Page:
This isn’t normally how stories form in the world of automotive media. Last month, Cadillac brand manager Melody Lee was interviewed by Fortune magazine. The 33-year old said some things that could be troubling for long time Cadillac customers, such as “I don’t buy products, I buy brands,” and other statements which reveal her mindset and vision for the company.
One freelance automotive journalist shared the article on Facebook, noting that if a person like Lee is who Cadillac has at the helm, they are in “big trouble.” Then, other staffers from Motor Trend, Jalopnik, Car & Driver and more chimed in with their differing opinions on Lee and her work. The main issue most have with her statements is they appear to focus on the brand and its image, and disregard the fact that you need good cars in order to be a successful luxury brand.
We don’t think Lee was ignoring the fact that good products are the best way to win customers. Her job is to change the way people see the brand, to make it “cool” again, in her words. Her job would be pretty easy if every day she showed up to work, said “well the cars are great, so I guess my job is done,” and went home.
Yahoo! Autos, who originally recapped all the Cadillac Facebook banter, points out many are afraid to see GM’s marketing go the way of Robert Zarella again. He took over General Motors’ marketing in 1994 and pushed out catchy ads which didn’t focus on the performance or quality of the cars, but simply on persuading consumers to buy them. As you can imagine, it didn’t work.
Cadillac president Johan de Nysschen eventually showed up to the online exchange to defend his company, and his brand manager Lee.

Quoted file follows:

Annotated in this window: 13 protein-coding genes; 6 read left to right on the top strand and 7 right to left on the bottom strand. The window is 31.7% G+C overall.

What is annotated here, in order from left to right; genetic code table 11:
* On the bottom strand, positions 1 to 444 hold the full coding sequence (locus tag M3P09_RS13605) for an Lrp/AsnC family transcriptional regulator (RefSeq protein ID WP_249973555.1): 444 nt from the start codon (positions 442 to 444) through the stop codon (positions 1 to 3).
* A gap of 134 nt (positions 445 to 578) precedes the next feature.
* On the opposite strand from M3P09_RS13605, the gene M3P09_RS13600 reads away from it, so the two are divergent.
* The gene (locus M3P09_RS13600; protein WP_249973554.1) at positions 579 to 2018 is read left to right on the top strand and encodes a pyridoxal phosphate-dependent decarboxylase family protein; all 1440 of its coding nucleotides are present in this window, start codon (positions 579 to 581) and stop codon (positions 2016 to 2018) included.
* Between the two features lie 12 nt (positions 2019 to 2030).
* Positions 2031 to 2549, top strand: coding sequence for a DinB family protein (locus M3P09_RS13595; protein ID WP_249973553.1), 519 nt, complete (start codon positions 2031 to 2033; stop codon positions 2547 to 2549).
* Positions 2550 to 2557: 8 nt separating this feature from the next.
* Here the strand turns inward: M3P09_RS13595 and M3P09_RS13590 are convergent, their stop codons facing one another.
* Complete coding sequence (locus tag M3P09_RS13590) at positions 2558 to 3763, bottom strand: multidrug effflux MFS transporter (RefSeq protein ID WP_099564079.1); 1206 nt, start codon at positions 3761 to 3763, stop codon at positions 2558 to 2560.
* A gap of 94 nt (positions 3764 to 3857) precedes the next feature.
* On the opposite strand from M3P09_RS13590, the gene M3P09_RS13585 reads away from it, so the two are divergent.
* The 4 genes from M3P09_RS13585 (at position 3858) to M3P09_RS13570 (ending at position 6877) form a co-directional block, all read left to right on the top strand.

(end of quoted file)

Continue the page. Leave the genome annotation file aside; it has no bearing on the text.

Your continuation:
“Guys, let me worry about ensuring we have the best damn products in the biz. And let my marketers worry about shaping the coolest brand in town. Making awesome cars is the easy part, and we’re on it. Don’t take everything so seriously, will ya [sic]?”
Our thoughts, exactly, Johan. Just like some of those who chimed in on the Great Facebook Cadillac Argument of 2014, we think Cadillac can only benefit from bringing in someone who has never experienced or been influenced by GM’s corporate culture. Melody said she’s often the only woman in a meeting full of older men in suits, who probably belong to the same demographic of all the people criticising her online.
Like de Nysschen said: let the engineers make great products and let the marketing team make the brand cool however they deem necessary. GM can only benefit from bringing in young talent like Lee, and Cadillac has plans to hire about 200 more employees who are probably very similar to her. Give them a chance to apply their knowledge and they may just surprise you. If they don’t, you can always complain about it on the internet.